DIY Voltmeter with Arduino and a Nokia 5110 Display
In this tutorial I am going to show you how to build a Voltmeter with a big Nokia 5110 LCD display using Arduino.
Building a voltmeter is a great learning experience. When you finish building this project, you will have a better understanding of how voltmeters work, you will refresh your knowledge of Ohms law and you are going to see in action how powerful the Arduino platform can be. With this project as a base and the experience gained, you will be able to easily build more complex projects in the future.
You can use this project to measure DC voltage from various electronic circuits or monitor the battery state of your Arduino projects easily. Also, with the knowledge gained you can easily build your own voltage sensor to create a custom voltmeter that fits your needs.
Without any further delay, let’s get started!
Step 1: Get All the Parts
The parts needed in order to build this project are these:
The cost of the project is very low. It is about 10$.
Step 2: The Voltage Sensor Module
Let’s see how this sensor module works. This voltage sensor is very simple and it can measure DC voltage from 0-25V. It consists of only two resistors! You can build your own easily if you wish, or you can buy this module sensor with less than a dollar if you want something already built. This is how it works. This sensor is actually a voltage divider. A voltage divider circuit is a very common circuit that takes a higher voltage and converts it to lower one by using a pair of resistors. The formula for calculating the output voltage is based on Ohms law. Please check the attached image.
In this module, the R1 is 30.000 Ohms, the R2 is 7500 Ohms. If we put 25V on the input and if we make the calculations, we get 5V at the output! And that’s the maximum voltage an analog pin of Arduino can handle. So, if we exceed 25V at the input, we will burn the Analog pin of Arduino. If we put 0 volts in the input we get 0V at the output. So, if we put any voltage from 0-25V at the input we will get a voltage from 0-5V at the output.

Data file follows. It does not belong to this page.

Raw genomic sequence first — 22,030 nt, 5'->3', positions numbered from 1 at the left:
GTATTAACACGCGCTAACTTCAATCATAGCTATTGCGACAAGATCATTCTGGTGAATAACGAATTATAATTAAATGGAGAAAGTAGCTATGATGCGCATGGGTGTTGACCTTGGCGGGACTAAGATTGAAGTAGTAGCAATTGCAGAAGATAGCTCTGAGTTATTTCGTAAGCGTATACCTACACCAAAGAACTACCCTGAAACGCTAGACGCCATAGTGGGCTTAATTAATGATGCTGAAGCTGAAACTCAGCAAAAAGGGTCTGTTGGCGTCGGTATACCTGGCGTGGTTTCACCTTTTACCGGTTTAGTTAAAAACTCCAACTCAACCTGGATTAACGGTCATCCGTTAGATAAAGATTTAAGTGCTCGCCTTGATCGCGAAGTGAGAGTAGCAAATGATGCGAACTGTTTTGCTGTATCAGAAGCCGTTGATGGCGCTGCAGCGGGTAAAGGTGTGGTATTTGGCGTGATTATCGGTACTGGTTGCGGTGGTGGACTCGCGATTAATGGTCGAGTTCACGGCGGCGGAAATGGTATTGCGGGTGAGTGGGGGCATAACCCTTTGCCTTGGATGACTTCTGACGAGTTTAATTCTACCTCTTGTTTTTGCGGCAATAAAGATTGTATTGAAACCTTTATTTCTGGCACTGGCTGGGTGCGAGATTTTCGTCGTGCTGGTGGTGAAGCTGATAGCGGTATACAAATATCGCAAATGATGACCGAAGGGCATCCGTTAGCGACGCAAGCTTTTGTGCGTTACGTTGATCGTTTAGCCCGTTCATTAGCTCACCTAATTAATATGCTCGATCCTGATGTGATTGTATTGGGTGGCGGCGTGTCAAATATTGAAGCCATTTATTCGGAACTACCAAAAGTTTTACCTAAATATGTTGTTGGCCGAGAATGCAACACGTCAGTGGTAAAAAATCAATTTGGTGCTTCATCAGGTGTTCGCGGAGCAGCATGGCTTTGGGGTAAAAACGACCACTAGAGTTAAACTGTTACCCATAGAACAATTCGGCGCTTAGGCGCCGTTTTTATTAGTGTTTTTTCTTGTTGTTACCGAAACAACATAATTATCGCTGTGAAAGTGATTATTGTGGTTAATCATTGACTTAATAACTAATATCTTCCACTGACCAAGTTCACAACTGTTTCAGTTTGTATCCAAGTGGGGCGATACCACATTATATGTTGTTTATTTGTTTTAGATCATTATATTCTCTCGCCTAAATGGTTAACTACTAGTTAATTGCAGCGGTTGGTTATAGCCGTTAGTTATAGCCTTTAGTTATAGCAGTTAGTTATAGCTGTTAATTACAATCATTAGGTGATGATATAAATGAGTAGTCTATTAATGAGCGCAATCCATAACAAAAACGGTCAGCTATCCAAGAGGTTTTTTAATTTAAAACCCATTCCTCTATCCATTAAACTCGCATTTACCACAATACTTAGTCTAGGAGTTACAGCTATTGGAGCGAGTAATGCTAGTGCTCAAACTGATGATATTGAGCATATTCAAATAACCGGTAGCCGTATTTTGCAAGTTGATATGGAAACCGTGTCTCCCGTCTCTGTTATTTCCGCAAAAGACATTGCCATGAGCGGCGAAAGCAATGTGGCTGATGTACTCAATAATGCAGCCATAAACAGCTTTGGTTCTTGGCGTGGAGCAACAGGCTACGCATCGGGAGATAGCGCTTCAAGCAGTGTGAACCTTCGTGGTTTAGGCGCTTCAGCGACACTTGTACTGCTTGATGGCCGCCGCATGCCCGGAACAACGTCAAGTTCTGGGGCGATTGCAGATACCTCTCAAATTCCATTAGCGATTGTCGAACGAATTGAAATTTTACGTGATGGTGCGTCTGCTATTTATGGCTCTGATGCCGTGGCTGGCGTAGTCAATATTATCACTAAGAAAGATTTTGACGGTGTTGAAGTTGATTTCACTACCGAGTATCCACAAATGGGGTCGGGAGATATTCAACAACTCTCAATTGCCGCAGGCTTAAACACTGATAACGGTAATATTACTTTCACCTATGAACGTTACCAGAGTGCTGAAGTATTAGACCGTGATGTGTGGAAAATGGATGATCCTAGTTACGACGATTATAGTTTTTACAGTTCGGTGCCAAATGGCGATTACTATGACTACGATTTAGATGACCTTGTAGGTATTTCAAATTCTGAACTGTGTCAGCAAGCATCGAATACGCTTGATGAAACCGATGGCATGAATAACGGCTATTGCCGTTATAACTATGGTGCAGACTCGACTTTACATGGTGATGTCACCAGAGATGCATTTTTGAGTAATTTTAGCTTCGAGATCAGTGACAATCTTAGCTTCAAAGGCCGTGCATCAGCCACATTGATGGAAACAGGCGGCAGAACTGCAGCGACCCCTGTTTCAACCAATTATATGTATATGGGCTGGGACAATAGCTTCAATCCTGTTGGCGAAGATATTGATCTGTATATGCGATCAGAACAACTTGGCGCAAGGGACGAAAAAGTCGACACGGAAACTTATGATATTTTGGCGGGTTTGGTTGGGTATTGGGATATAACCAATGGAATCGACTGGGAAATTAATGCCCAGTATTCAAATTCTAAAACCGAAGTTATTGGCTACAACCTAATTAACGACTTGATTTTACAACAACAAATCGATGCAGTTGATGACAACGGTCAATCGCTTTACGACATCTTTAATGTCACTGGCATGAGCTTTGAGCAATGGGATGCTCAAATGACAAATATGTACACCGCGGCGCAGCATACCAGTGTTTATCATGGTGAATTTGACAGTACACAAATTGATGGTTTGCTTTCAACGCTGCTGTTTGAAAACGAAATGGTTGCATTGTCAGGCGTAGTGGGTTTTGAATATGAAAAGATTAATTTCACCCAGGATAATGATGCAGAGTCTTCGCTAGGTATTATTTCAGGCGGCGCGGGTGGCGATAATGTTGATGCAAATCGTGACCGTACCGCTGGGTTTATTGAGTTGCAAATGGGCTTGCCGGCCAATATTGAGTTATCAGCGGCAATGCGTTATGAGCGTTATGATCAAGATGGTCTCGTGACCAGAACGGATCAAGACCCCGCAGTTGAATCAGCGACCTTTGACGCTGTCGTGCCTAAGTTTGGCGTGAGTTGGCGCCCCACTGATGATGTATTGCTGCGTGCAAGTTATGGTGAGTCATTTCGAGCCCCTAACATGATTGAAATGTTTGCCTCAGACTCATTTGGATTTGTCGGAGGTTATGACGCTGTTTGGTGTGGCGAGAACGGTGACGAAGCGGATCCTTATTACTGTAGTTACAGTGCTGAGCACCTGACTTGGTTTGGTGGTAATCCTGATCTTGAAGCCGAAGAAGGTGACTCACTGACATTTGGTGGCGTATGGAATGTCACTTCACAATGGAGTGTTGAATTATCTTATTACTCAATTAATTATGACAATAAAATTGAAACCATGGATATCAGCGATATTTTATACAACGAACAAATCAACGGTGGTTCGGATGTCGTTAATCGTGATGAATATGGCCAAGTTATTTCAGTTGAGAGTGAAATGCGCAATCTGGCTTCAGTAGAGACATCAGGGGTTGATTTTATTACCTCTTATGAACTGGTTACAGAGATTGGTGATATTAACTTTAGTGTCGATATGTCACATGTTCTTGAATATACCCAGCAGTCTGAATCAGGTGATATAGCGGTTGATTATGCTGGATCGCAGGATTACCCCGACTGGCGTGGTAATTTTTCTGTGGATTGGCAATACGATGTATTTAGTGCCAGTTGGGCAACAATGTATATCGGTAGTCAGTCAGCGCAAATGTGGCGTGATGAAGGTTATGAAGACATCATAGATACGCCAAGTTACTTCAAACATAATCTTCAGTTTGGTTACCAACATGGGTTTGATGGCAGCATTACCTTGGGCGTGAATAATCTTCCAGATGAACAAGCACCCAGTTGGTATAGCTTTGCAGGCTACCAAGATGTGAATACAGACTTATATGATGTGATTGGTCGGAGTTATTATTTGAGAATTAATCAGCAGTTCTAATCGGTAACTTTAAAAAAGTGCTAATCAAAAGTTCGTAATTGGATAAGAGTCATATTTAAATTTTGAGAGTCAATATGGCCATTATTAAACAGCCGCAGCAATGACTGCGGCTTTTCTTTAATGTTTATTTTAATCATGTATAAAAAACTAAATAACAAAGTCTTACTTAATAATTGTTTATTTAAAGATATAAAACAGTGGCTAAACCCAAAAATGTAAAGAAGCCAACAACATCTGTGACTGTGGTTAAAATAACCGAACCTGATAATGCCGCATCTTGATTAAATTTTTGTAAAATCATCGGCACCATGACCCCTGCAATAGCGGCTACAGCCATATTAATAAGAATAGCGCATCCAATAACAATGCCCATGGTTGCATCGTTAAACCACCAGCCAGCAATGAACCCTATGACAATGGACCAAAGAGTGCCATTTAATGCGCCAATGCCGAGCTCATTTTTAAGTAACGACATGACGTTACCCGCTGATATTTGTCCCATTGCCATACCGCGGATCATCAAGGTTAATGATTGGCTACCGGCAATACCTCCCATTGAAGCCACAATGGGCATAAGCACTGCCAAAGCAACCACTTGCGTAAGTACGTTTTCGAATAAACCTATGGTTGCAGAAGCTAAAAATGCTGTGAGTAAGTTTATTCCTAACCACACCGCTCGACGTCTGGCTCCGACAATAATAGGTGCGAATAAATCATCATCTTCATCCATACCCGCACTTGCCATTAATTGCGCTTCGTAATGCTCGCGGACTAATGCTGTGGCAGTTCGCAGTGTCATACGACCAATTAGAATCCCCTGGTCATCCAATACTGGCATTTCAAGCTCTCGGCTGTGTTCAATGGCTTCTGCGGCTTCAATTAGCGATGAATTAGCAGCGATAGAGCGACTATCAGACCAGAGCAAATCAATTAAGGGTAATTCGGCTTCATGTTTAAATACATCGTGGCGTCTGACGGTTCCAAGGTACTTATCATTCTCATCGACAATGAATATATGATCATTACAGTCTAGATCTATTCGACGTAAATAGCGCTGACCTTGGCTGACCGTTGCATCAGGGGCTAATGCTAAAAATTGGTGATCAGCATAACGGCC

The Arduino Uno has a 10bit ADC so the resolution that we can achieve using this sensor is 25mV. If we use an Arduino Due, we can achieve even better resolution since it has 12bit ADCs. But, of course, we need to build our own voltage sensor, because the Arduino Due board uses 3.3V logic levels, and any voltage beyond that will destroy its analog pin.
Step 3: Nokia 5110 LCD
The Nokia 5110 is my favorite display for my Arduino Projects.
The Nokia 5110 is a basic graphic LCD screen which was originally intended for as a cell phone screen. It uses the PCD8544 controller which is a low power CMOS LCD controller/driver. Because of this this display has an impressive power consumption. It uses only 0.4mA when it is on but the backlight is disable. It uses less than 0.06mA when in sleep mode! That’s one of the reasons that make this display my favorite.
The PCD8544 interfaces to microcontrollers through a serial bus interface. That makes the display very easy to use with Arduino. You only need to connect 8 wires and use the following library: http://www.rinkydinkelectronics.com/library.php?id=47
This impressive library is developed by Henning Karlsen, who has put forth a huge amount of effort to help the Arduino community move forward with his libraries.
I have prepared a detailed tutorial on how to use the Nokia 5110 LCD display with Arduino. I have attached that video in this tutorial, it will provide may useful information about the display, so I encourage you to watch it carefully.
For more detail: DIY Voltmeter with Arduino and a Nokia 5110 Display
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